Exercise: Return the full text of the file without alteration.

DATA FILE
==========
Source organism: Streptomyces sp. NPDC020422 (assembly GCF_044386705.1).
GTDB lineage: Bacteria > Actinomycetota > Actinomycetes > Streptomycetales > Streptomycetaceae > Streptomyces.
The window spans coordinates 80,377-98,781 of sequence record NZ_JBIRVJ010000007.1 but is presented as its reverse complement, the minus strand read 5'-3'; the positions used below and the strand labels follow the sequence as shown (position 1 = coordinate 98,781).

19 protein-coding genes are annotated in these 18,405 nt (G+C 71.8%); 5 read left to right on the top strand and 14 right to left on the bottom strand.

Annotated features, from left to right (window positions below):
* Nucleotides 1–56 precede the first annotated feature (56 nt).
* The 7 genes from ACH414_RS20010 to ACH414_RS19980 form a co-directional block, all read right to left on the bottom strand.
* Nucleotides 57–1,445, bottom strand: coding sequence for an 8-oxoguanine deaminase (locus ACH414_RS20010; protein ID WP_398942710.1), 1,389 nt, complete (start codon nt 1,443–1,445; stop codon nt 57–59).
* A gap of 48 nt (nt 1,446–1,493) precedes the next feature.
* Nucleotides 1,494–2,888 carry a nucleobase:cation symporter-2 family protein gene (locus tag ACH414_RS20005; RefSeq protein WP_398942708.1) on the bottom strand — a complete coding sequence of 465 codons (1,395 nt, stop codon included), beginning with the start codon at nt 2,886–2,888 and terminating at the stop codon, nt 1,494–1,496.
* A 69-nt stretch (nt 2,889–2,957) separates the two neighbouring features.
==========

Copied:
Source organism: Streptomyces sp. NPDC020422 (assembly GCF_044386705.1).
GTDB lineage: Bacteria > Actinomycetota > Actinomycetes > Streptomycetales > Streptomycetaceae > Streptomyces.
The window spans coordinates 80,377-98,781 of sequence record NZ_JBIRVJ010000007.1 but is presented as its reverse complement, the minus strand read 5'-3'; the positions used below and the strand labels follow the sequence as shown (position 1 = coordinate 98,781).

19 protein-coding genes are annotated in these 18,405 nt (G+C 71.8%); 5 read left to right on the top strand and 14 right to left on the bottom strand.

Annotated features, from left to right (window positions below):
* Nucleotides 1–56 precede the first annotated feature (56 nt).
* The 7 genes from ACH414_RS20010 to ACH414_RS19980 form a co-directional block, all read right to left on the bottom strand.
* Nucleotides 57–1,445, bottom strand: coding sequence for an 8-oxoguanine deaminase (locus ACH414_RS20010; protein ID WP_398942710.1), 1,389 nt, complete (start codon nt 1,443–1,445; stop codon nt 57–59).
* A gap of 48 nt (nt 1,446–1,493) precedes the next feature.
* Nucleotides 1,494–2,888 carry a nucleobase:cation symporter-2 family protein gene (locus tag ACH414_RS20005; RefSeq protein WP_398942708.1) on the bottom strand — a complete coding sequence of 465 codons (1,395 nt, stop codon included), beginning with the start codon at nt 2,886–2,888 and terminating at the stop codon, nt 1,494–1,496.
* A 69-nt stretch (nt 2,889–2,957) separates the two neighbouring features.